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  4. Okay, I've been a lax composter for TOO long! I went out to check on our two Earth Machines a couple days ago and was quite disturbed. My son and husband had just been putting stuff in them without regard for balance or compostability (like long, woody vines all rolled up in a big wad). One EM was all green while the other was all kitchen waste. Neither had been stirred in AGES leaving them dry and packed. So, I'm back to being an active participant. I had a little chat with both of them about chopping things into small pieces, mixing the input, and making sure they have a good stir every few days. One of the first things I did? Put a ton of crazy weeds in with the kitchen waste! Oh, the flies are so nasty. I look forward to getting some good sun, again, so we can get this cooking party started!

    Question: The EMs don't take on too much water, in fact, they sheet almost all of it. They are very well vented so the material ends up being pretty dry most of the time. Do I need to worry about adding more moisture? How much/often?

    Thanks and blessings,
    Prodical Composter in Price Hill
    (aka Heather)

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    1. Yes, you want the pile to be about as wet as a wrung out sponge. If it seems dry you can leave the lid off before it rains or water the pile. You want the environment to be hospitable to the mocroorganisms and they need water to thrive.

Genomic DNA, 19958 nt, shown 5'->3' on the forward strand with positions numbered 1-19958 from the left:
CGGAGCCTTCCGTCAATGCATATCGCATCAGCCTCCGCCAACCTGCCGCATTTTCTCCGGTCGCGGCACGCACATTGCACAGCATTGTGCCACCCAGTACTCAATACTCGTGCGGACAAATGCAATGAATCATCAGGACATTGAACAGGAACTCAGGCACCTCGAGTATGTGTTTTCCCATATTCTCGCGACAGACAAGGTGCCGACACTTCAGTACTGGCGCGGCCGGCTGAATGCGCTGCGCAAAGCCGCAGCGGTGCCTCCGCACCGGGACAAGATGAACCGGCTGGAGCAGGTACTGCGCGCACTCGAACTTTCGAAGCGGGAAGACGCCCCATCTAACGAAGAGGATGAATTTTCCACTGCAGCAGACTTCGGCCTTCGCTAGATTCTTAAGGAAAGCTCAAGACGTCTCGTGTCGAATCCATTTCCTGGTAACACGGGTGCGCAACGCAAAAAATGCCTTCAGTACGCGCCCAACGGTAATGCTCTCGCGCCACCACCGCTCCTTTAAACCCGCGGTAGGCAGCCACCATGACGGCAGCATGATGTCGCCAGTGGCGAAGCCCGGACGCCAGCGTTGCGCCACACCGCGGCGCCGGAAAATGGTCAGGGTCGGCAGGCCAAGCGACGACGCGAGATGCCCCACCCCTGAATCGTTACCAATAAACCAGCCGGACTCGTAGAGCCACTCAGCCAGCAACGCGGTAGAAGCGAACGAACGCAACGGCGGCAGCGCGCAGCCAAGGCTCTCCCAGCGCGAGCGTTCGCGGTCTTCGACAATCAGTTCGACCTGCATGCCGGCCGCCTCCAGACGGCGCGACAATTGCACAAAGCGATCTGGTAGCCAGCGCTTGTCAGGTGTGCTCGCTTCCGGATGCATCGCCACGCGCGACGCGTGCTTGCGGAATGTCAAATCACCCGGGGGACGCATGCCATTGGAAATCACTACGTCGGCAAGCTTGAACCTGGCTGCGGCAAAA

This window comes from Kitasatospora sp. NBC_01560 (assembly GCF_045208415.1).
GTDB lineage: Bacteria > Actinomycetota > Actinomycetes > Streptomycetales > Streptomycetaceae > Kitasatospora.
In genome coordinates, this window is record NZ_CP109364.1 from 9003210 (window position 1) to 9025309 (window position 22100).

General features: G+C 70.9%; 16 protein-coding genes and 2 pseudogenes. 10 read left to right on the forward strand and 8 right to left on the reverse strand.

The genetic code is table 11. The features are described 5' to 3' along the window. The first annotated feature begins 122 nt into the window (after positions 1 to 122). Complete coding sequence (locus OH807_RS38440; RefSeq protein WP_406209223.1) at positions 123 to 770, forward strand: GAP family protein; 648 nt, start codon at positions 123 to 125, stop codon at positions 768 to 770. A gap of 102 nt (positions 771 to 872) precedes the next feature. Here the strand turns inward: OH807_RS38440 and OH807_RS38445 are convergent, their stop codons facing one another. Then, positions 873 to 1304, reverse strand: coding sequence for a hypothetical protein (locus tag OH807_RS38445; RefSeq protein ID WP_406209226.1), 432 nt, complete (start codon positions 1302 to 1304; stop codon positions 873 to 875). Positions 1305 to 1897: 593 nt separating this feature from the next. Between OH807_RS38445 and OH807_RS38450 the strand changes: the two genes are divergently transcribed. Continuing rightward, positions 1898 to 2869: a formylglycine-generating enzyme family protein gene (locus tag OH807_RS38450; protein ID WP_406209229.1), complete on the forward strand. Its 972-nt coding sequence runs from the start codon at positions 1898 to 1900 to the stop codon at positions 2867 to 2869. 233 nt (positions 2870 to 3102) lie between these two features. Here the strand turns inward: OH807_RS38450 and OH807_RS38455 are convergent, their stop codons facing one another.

Also, if you can find a good layer of leaves to throw on top of the food waste, that should help with the flies.

      Good luck getting those compost bins in shape!

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  5. I use Lefty's trick when I get horse manure from the local riding studio. Mind you, the stuff usually stays in longer than a week or two due to my inability to realistically schedule my time . . I mean, my dedication to the process. ;-)

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  6. Thanks for weeding out this information! ;) I don't put weeds in my bin since I am not as fond as you are about pulling them once I use the compost. But leaving a bag of them on my bin to "bake" before I put them in is something I will do--and then I can stop throwing away all that other green stuff. Thanks for the post!

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  7. You're abilities on composting are impressing. Thanks a lot for sharing your knowledge with us!

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  8. Thank you so much for *advocating* for adding weeds to bins! People are far too afraid about the seeds and roots.

    As others have stated, baking or drying the weeds with roots will kill them dead. As far as seeds go, there are still several ways to work around that. One - pull weeds when they aren't going to seed; this alone is what motivates me to pull early and often. Two - if you do pull weeds while they're going to seed, you can very easily detach the seed part and throw that part away. There is also a good chance that of the few seeds that make it into your bin, the heating process will do them in.

    So glad I found this blog. Keep up the good work!

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    1. There is so much potentially excellent compostable material in weeds, I can't imagine throwing them all away!